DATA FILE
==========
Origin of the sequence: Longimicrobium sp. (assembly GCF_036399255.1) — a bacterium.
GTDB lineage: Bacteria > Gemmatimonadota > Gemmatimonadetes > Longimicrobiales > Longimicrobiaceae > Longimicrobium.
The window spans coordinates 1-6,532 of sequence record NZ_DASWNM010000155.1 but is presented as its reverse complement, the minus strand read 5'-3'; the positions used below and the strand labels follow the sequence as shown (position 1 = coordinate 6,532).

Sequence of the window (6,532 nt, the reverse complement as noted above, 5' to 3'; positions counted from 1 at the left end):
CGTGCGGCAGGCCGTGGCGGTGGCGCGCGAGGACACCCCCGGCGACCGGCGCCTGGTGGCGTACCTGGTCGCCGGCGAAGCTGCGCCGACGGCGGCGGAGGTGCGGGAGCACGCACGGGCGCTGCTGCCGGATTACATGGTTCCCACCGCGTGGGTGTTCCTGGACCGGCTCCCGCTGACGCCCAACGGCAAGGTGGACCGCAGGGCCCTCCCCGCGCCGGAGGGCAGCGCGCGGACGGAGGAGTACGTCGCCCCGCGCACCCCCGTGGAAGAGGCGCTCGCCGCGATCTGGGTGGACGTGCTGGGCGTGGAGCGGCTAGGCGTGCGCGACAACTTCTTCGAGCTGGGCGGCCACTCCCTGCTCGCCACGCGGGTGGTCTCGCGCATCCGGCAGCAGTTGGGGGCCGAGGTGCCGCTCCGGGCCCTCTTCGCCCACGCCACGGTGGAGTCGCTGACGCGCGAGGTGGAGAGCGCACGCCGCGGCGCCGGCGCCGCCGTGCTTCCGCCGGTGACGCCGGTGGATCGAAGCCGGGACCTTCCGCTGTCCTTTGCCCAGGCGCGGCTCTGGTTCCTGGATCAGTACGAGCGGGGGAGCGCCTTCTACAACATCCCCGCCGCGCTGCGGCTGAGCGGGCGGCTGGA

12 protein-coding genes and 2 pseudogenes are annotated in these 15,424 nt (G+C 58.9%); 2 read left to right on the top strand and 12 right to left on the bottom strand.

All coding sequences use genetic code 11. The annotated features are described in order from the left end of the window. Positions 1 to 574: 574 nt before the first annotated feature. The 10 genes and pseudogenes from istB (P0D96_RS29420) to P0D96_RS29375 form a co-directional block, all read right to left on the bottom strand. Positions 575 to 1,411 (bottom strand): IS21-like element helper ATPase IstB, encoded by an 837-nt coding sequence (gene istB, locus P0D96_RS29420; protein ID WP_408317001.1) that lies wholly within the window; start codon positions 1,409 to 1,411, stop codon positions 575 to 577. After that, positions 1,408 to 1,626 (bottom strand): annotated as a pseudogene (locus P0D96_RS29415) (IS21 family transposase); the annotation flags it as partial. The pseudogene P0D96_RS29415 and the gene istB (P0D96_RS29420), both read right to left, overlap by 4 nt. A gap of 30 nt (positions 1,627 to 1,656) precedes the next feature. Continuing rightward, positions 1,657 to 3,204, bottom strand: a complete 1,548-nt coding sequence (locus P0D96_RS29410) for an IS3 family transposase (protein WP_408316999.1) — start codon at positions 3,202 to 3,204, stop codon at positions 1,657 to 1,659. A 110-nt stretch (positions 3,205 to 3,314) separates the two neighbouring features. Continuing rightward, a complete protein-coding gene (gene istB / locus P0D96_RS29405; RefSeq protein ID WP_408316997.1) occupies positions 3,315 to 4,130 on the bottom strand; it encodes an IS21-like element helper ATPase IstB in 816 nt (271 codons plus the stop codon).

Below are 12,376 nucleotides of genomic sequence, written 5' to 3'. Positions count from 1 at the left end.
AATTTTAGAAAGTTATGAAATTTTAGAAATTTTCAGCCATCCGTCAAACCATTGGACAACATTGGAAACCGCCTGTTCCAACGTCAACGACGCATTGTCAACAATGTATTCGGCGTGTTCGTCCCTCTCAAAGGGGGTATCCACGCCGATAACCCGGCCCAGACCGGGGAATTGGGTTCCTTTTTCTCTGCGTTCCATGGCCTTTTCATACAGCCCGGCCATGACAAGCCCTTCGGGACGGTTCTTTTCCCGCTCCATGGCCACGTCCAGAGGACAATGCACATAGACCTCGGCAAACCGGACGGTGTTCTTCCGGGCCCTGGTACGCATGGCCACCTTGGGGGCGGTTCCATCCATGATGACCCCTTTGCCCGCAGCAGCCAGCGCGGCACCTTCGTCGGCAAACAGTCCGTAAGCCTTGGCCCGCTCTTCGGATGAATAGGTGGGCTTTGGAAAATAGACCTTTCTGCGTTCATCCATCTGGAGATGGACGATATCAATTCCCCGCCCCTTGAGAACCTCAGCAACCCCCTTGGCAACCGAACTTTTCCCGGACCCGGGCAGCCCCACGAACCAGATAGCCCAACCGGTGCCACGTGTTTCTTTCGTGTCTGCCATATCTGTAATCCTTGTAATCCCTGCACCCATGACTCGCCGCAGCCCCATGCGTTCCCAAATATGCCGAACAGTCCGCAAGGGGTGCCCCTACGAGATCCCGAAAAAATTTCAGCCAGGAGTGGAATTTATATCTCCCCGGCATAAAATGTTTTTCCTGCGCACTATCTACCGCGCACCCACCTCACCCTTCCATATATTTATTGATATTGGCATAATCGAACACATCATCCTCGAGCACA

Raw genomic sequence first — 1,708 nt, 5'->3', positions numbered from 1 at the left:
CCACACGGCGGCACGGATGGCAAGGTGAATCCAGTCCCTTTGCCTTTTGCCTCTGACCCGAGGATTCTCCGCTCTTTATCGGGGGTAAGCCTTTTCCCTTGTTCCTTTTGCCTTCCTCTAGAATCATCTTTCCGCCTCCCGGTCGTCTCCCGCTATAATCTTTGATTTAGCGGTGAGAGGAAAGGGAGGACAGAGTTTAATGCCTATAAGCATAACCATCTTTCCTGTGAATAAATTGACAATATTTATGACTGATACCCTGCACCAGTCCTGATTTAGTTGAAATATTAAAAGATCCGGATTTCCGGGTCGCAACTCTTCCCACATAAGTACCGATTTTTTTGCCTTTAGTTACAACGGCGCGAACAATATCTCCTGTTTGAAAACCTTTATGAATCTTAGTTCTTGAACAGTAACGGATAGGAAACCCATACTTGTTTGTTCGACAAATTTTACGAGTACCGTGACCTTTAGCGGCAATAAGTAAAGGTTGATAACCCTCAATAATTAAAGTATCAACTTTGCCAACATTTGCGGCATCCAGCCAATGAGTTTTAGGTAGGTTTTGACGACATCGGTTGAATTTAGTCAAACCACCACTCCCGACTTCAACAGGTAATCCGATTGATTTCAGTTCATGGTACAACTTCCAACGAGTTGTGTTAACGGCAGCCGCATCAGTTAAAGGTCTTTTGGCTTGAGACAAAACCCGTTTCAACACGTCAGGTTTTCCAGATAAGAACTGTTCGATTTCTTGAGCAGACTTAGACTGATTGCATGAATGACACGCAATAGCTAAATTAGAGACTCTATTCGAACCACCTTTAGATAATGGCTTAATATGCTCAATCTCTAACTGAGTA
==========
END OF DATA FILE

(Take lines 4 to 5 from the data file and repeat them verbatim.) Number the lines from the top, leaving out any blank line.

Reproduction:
Sequence of the window (6,532 nt, the reverse complement as noted above, 5' to 3'; positions counted from 1 at the left end):
CGTGCGGCAGGCCGTGGCGGTGGCGCGCGAGGACACCCCCGGCGACCGGCGCCTGGTGGCGTACCTGGTCGCCGGCGAAGCTGCGCCGACGGCGGCGGAGGTGCGGGAGCACGCACGGGCGCTGCTGCCGGATTACATGGTTCCCACCGCGTGGGTGTTCCTGGACCGGCTCCCGCTGACGCCCAACGGCAAGGTGGACCGCAGGGCCCTCCCCGCGCCGGAGGGCAGCGCGCGGACGGAGGAGTACGTCGCCCCGCGCACCCCCGTGGAAGAGGCGCTCGCCGCGATCTGGGTGGACGTGCTGGGCGTGGAGCGGCTAGGCGTGCGCGACAACTTCTTCGAGCTGGGCGGCCACTCCCTGCTCGCCACGCGGGTGGTCTCGCGCATCCGGCAGCAGTTGGGGGCCGAGGTGCCGCTCCGGGCCCTCTTCGCCCACGCCACGGTGGAGTCGCTGACGCGCGAGGTGGAGAGCGCACGCCGCGGCGCCGGCGCCGCCGTGCTTCCGCCGGTGACGCCGGTGGATCGAAGCCGGGACCTTCCGCTGTCCTTTGCCCAGGCGCGGCTCTGGTTCCTGGATCAGTACGAGCGGGGGAGCGCCTTCTACAACATCCCCGCCGCGCTGCGGCTGAGCGGGCGGCTGGA